Looking for a unique spring break road trip from the Seattle area? Hot springs enthusiasts know that the Canadian province of British Columbia, on the Pacific Ocean’s “Ring of Fire,” has more than a hundred hot springs. While most are remote and require long hikes, a section of the West Kootenays to the Canadian Rockies holds five of the most easily accessible ones.

Road trip fans can hop in the car in the morning in Seattle and, by evening, be soaking in the first of five hot springs on this itinerary. Spring is the perfect season for this ultimate hot springs road trip where you can relax in a different hot spring every night after enjoying the views and stops on the road. It’s about nine hours on the road from the Seattle area to Ainsworth Hot Springs, but thereafter, the trip gets broken up into more digestible chunks.

Ainsworth Hot Springs is a two-hour drive to a pair of neighboring springs in the small village of Nakusp. Four hours away is the warm side of the Canadian Rockies, with two more hot water healing experiences. 

Don’t fancy a long drive? You can also fly into Calgary, Alberta, and drive three hours to the last two hot springs on this itinerary and make a loop from there, or fly from Seattle via Vancouver, B.C. to the regional airport in Nelson, B.C., and from there, it’s 45 minutes to Ainsworth Hot Springs.

So if you’re looking for an off-the-beaten-path spring break idea, possess a spirit of adventure and like exploring new places in search of relaxation, this hot springs trip might just be for you.

Ainsworth Hot Springs

Ainsworth Hot Springs is about a nine-hour drive from Seattle, set into the side of a mountain facing Kootenay Lake. It’s located in the traditional lands of the Ktunaxa (pronounced ‘K-too-nah-ha’) people. Hundreds of years ago, warriors would soak in the spirit waters (nupika wu’u) to ease their battle wounds. Now owned by the Lower Kootenay Band, the hot springs have been returned to the Ktunaxa people and they are sharing it with the community. 

The warm pools are perfect for enjoying views of both the glacial-fed lake and the Purcell Mountains. Up the steps, you hear the waterfall plunging into the cold pool. A special feature of Ainsworth Hot Springs is the hot pool that leads into a magnificent 160-foot cave with subtle lights to guide you. The drips from the stalactites and the hot waterfall from the source inside gives you a natural shower and sauna experience like nowhere else.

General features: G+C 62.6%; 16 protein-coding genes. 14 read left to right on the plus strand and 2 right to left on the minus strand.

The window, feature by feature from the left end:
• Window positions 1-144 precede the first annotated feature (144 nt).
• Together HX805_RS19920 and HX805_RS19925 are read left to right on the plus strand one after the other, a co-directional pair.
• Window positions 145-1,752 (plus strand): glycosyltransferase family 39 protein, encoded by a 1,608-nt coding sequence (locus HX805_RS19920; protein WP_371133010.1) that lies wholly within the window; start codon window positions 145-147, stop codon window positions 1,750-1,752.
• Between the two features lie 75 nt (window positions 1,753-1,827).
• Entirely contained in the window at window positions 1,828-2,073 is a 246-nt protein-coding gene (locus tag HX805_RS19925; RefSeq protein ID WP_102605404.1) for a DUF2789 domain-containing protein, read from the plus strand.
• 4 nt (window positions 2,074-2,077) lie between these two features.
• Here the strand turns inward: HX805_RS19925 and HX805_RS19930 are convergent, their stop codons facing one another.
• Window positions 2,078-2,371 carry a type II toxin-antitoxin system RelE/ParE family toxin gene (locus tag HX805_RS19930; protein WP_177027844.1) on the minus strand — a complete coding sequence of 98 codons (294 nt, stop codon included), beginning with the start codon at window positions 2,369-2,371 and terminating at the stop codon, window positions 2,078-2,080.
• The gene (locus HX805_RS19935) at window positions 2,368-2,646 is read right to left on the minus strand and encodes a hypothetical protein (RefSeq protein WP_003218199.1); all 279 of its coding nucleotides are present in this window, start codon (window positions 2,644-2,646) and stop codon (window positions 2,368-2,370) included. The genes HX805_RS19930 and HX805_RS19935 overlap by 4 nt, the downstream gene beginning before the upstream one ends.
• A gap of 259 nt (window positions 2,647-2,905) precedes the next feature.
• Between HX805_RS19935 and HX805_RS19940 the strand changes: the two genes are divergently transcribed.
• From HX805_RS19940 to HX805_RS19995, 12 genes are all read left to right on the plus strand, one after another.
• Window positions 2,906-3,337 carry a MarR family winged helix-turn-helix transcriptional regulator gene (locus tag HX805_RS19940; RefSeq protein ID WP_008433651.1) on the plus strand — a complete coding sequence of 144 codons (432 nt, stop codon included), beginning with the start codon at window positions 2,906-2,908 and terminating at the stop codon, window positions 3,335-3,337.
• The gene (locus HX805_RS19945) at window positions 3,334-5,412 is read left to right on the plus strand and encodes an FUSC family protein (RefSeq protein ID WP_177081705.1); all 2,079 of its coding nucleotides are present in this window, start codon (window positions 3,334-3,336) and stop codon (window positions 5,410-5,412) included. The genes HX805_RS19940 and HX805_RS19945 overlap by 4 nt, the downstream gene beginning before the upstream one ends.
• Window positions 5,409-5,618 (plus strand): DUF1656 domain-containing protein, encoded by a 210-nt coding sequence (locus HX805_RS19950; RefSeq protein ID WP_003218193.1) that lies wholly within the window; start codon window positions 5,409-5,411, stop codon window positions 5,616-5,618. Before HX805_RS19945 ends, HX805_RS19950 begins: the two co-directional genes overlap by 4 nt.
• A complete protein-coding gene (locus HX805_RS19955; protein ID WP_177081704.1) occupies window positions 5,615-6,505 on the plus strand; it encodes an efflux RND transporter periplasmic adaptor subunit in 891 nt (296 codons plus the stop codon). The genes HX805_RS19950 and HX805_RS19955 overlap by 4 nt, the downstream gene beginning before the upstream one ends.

3609 Balfour-Kaslo-Galena Bay Highway Ainsworth Hot Springs, B.C.; Admission: CA$12-$18; Temperature: Hot pool (108 F), Main pool (96 F), Cold plunge (stream-fed, variable); ainsworthhotsprings.com; Where to stay: Ainsworth Hot Springs Resort (CA$219-$339) | Woodbury Resort and Marina (CA$80-$165) | Ainsworth Motel, Ainsworth (CA$120-$160).

Nakusp Hot Springs 

Continuing on your journey, you’ll follow the shores of Kootenay Lake to the little town of Kaslo, known as the “Switzerland of Canada.” You can see why when you catch a glimpse of the towering mountains around it. The heritage buildings downtown and the historic SS Moyie, the world’s oldest passenger stern-wheeler, on the shore will bring you back in time. From there, Highway 31A takes you west through beautiful mountain passes and temperate forests that are home to grizzlies and salmon. 

At New Denver, Highway 6 takes you north along several lakes before you arrive in the village of Nakusp. On the shores of Upper Arrow Lake, the Nakusp beach is extra long, with lower water levels in the spring. You’ll also have the water’s edge and mountain views to yourself this time of the year. This quiet but beautiful village is near two of the hot springs on this list. You can make it a base for your visits or stay in the hot springs chalets.

Fifteen minutes away from the village core, the Nakusp Hot Springs is at the end of a quiet paved road in the Kuskanax Valley, surrounded by the foothills of the Selkirk Mountains. With snowy forest views below, you can float in one of the clearest mineral pools anywhere. The water is fresh, brought in from the springs in the forest, with the hot pool completely refreshing every 30 minutes and the warm pool every two hours. Community owned and operated, you’ll find the springs are a local favorite and less busy than others. Beside the springs are cozy cedar chalets to make the hot spring visits convenient. If booked, vacation rentals like Arrow Lake Escapes and Kootenay Lake House are nearby options.